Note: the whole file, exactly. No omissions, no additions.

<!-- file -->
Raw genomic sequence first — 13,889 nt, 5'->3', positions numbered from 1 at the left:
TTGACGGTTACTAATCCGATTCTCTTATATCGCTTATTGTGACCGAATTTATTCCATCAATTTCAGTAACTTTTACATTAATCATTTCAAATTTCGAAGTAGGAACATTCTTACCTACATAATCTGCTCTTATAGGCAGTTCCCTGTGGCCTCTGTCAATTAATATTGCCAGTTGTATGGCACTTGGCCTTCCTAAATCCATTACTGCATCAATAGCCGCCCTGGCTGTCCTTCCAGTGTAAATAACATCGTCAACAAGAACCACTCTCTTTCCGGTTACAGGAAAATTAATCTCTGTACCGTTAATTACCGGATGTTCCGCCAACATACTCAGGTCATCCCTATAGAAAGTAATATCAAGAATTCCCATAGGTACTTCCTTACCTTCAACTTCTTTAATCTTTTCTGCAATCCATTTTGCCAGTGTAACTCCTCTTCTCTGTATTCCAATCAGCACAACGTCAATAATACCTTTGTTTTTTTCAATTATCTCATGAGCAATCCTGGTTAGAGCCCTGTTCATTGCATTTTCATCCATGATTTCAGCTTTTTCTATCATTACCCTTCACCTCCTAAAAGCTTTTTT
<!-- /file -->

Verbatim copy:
Raw genomic sequence first — 13,889 nt, 5'->3', positions numbered from 1 at the left:
TTGACGGTTACTAATCCGATTCTCTTATATCGCTTATTGTGACCGAATTTATTCCATCAATTTCAGTAACTTTTACATTAATCATTTCAAATTTCGAAGTAGGAACATTCTTACCTACATAATCTGCTCTTATAGGCAGTTCCCTGTGGCCTCTGTCAATTAATATTGCCAGTTGTATGGCACTTGGCCTTCCTAAATCCATTACTGCATCAATAGCCGCCCTGGCTGTCCTTCCAGTGTAAATAACATCGTCAACAAGAACCACTCTCTTTCCGGTTACAGGAAAATTAATCTCTGTACCGTTAATTACCGGATGTTCCGCCAACATACTCAGGTCATCCCTATAGAAAGTAATATCAAGAATTCCCATAGGTACTTCCTTACCTTCAACTTCTTTAATCTTTTCTGCAATCCATTTTGCCAGTGTAACTCCTCTTCTCTGTATTCCAATCAGCACAACGTCAATAATACCTTTGTTTTTTTCAATTATCTCATGAGCAATCCTGGTTAGAGCCCTGTTCATTGCATTTTCATCCATGATTTCAGCTTTTTCTATCATTACCCTTCACCTCCTAAAAGCTTTTTT